The international unit for measuring magnetic flux density.

Native gold: 

Metallic gold in its free or uncombined state. Placer gold.

Native metal: 

A metal occurring in nature in pure form, uncombined with other elements.

Natural riffles: 

Small steps or ledges in bedrock. Depressions holding gold.

Net smelter return: 

An interest in a mining property held by the vendor on the net revenue generated from the sale of metal produced by the mine.


A rounded lump or mass of mineral.

Noncash costs: 

Costs that are typically accounted for ratably over the life of an operation (which include depreciation and amortization of capital assets, accruals for the costs of mine reclamation and amortization of property acquisition costs).


Containing little or no metal; industrial mineral.


A coarse-grained igneous rock that is host to copper/nickel deposits in the Sudbury area of Ontario. (see Gabbro)


A small mass of precious metal, found free in nature.


Existence or how a mineral is deposited.

Ocean crust: 

The relatively thin, solid portion of the Earth's surface underlying the oceans.


A polyhedron with eight plane surfaces.

Open pit: 

A surface mine, open to daylight, such as a quarry. Also referred to as open-cut or open-cast mine.

Operating cost: 

Cash cost plus depreciation and amortization.


An agreement to purchase a property reached between the property vendor and some other party that wishes to explore the property further.


A mixture of ore minerals and gangue from which at least one of the metals can be extracted at a profit.


A mineral deposit with sufficient tonnage and grade from which a commodity may be mined, processed and sold economically.

Ore pass: 

Vertical or inclined passage for the downward transfer of ore connecting a level with the hoisting shaft or a lower level.

Ore Reserves: 

Ore reserves: a proven and probable reserve is that part of a mineral deposit which could be extracted or produced economically and legally at the time of the reserve determination.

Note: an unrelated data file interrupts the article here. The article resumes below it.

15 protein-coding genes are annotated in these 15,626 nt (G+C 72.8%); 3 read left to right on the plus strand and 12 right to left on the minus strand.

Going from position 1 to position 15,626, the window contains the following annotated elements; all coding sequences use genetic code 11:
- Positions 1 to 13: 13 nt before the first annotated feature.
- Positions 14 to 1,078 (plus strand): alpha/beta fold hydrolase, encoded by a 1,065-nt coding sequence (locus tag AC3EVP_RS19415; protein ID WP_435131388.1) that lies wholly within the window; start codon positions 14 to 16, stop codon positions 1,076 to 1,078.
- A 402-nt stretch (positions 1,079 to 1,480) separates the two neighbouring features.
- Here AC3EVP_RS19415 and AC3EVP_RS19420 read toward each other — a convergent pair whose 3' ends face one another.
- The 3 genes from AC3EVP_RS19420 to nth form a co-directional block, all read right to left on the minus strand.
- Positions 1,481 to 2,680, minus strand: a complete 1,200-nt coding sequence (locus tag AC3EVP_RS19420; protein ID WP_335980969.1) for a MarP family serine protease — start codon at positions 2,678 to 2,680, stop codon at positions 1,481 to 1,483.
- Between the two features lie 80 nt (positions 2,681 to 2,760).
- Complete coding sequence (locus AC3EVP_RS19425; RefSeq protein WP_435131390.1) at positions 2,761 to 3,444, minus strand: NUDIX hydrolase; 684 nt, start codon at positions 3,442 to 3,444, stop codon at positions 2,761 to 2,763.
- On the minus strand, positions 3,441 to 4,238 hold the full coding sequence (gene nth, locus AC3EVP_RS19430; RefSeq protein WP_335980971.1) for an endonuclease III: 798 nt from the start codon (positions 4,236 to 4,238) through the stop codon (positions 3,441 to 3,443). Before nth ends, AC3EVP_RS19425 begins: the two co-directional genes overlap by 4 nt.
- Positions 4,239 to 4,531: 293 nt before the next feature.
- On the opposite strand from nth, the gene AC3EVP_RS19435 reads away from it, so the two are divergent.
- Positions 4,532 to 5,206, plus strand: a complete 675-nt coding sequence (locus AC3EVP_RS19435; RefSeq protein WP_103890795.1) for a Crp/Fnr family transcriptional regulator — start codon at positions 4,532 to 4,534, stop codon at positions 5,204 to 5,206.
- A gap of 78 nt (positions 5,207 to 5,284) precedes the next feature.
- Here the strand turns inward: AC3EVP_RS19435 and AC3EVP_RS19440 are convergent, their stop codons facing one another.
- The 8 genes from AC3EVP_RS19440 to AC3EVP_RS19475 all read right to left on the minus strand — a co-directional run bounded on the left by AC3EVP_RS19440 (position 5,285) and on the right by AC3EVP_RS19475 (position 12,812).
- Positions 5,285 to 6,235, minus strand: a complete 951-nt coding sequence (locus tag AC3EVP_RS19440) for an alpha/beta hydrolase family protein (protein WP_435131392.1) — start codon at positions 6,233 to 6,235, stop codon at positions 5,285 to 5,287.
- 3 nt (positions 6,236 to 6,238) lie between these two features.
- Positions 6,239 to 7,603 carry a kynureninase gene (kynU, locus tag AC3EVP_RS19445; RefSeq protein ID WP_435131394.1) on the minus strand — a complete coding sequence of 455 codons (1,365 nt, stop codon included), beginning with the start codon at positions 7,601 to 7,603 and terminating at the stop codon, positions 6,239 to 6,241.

The portion, or length, of the vein, or other ore structure, that carries sufficient valuable mineral to be extracted profitably.


Of plant or animal origin.

Organic maturation: 

The process of turning peat into coal.


The process of mountain-building by folding and faulting of the Earth's crust.


Troy ounces of a fineness of 999.9 parts per 1,000 parts, equal to 31.1034 grams.


An exposure of rock or mineral deposit that can be seen on surface, i.e., that is not covered by overburden or water.


Surface waste materials covering a mineral deposit.


Sedimentary beds that have been deformed in such a way that the oldest beds are lying on top of younger beds.


A chemical reaction caused by exposure to oxygen that results in a change in the chemical composition of a mineral.


Any chemical combination with oxygen.


To combine with oxygen.

Oxidized ore: 

The alteration of metalliferous minerals by weathering and the action of surface waters and their conversion, partly or wholly into oxides, carbonates or sulfates.

Oxidized zone: 

Portion of ore deposit where oxygen has displaced other non-metallic elements in chemical combination with metals.


To wash (in a metal, bowl-like pan) gravel and sand or rock samples that have been ground to small particles, in order to separate gold or other valuable metals.

Participating interest: 

A company's interest in a mine, which entitles it to a certain percentage of profits in return for putting up an equal percentage of the capital cost of the project.


Fire assay procedure for separating gold from other metals.


The ultimate stage of holding a mineral claim, after which no more assessment work is necessary; determines that all mineral rights, both surface and underground have been earned.


A process established under the General Mining law of 1872 which permits the conversion of mining claims on federal lands into full fee ownership, provided certain conditions are met.

Pay streak: 

A layer or channel within a gravel deposit that contains a much higher average gold content that the surrounding gravels.


A coarse-grained, igneous rock, usually irregular in texture and composition, similar to a granite in composition; it usually occurs in dykes or veins and sometimes contains valuable minerals.


A marble-sized ball of iron ore bonded by clay and fused for hardness.


A yellowish-brown iron and nickel sulfide mineral.


An intrusive igneous rock consisting mainly of olivine.


A term used to describe the coarse grained texture of some igneous rocks.


A porphyritic crystal inclusion.


Scaly minerals, micas, chlorites and clays; a term more recently applied to minerals with a layered crystal structure.

Picket line: 

A reference line, marked by pickets or stakes, established on a property for mapping and survey purposes.